Injecting TB vaccine straight into bloodstream makes the 100-year-old shot far more effective

Injecting the century-old tuberculosis vaccine straight into the veins could make the shot far more protective.   

In research conducted on monkeys, scientists found that there was little to no inflammation in the lungs of those that received the vaccine straight into the bloodstream compared to today’s skin-deep shot.

What’s more, the majority of primates who received the shot like an IV had 100,000 times fewer bacteria in their lungs.

Researchers say administering the shot in this new way could drive down death rates of tuberculosis, which is currently the leading infectious cause of death worldwide.

Monkeys in the top row received skin-deep TB vaccines, while monkeys in the bottom row received shots straight into the bloodstream. The intravenous vaccine protected far better, as shown by TB-caused inflammation seen in red and yellow

Tuberculosis (TB) is a disease that affects the lungs and is caused by bacteria known as Mycobacterium tuberculosis.

When someone with TB coughs, sneezes or talks, infected droplets are sprayed into the air, where other people can inhale them and are then infected.

It cannot be spread, however, by shaking someone’s hand, sharing food or beverages, or even kissing.

Symptoms include a cough that lasts for at least three weeks, chest pain, weakness, fatigue, fever and coughing up blood or mucus. 

If left untreated, TB can spread throughout the body, causing inflammation, liver and kidney problems, and meningitis – and ultimately be fatal. 

TB kills about 1.7 million people a year, more than any other infectious disease in the world and mostly in poor countries. 

The only approved vaccine, called the BCG vaccine, is used mainly in high-risk areas to protect babies from one form of the disease. 

But it’s far less effective at protecting teens and adults from the main threat, TB in the lungs.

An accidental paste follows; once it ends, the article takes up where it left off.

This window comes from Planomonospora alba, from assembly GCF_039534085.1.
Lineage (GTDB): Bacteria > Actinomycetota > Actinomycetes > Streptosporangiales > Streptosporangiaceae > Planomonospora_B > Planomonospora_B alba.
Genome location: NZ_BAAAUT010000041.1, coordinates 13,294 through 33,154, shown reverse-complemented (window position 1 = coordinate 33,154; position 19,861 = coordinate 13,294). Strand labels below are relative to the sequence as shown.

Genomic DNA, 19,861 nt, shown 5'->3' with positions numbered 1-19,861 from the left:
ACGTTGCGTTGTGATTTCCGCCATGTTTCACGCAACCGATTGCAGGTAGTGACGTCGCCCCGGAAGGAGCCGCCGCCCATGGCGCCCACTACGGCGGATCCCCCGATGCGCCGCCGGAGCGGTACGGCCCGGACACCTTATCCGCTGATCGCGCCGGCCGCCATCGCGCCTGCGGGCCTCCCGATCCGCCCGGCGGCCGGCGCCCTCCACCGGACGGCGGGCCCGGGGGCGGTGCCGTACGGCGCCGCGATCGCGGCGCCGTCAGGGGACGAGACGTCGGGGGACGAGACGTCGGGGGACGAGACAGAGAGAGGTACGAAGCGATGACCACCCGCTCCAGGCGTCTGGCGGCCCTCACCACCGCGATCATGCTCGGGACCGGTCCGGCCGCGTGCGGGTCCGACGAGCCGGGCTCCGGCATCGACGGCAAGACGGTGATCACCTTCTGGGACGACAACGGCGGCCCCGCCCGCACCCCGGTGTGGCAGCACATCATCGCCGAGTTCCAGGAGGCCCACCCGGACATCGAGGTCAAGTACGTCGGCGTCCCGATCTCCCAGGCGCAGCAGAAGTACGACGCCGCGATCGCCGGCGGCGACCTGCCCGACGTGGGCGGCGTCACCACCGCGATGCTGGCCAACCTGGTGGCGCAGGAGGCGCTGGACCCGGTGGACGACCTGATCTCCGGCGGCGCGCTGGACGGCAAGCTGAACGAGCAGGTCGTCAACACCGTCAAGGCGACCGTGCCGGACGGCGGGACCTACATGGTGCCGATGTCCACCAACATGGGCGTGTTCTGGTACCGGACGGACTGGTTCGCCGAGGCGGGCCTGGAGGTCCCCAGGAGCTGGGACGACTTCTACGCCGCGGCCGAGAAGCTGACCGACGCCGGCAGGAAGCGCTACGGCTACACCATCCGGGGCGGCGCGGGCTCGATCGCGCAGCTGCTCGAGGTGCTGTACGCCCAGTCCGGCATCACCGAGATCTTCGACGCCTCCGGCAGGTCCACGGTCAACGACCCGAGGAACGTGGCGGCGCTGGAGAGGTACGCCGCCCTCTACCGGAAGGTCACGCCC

Senior author Dr Robert Seder, of the National Institutes of Health (NIH), came up with the idea of IV immunization a few years ago, with experiments showing a malaria vaccine candidate worked better when injected into a vein. 

He wondered if the TB vaccine would react the same way.

For the study, published in the journal Nature, the team used certain monkeys, rhesus macaques, that react to TB infection much like people do.

The monkeys were split into three groups: unvaccinated, standard skin shot and higher-than-usual dose injected into the vein.

Six months after the shots were administered, researchers delivered TB bacteria straight into the animals’ lungs and watched for infection.

Monkeys given the vaccine injected into the skin, even with a higher dose, were only slightly more protected than unvaccinated monkeys.    

But in nine of 10 monkeys, a higher-than-usual vaccine dose injected into a vein worked much better.

The team found no trace of infection in six of the animals and counted very low levels of TB bacteria in the lungs of three.

Co-author Dr Joanne Flynn, a microbiologist at the Pitt Center for Vaccine Research, told The New York Times that monkeys who had the vaccine injected into their veins had no lung inflammation and had 100,000 times fewer TB bacteria in their lungs.

So why is the IV vaccine more effective?

The hypothesis is that key immune cells called T cells have to swarm the lungs to kill off TB bacteria and can do so more quickly when the vaccine is carried rapidly around the body via the bloodstream. 

Sure enough, tests showed more active T cells lingering in the lungs of monkeys vaccinated the new way. 

Dr Seder said more safety research is underway in animals, with hopes of beginning a first-step study in people in about 18 months but that the results ‘offer hope’.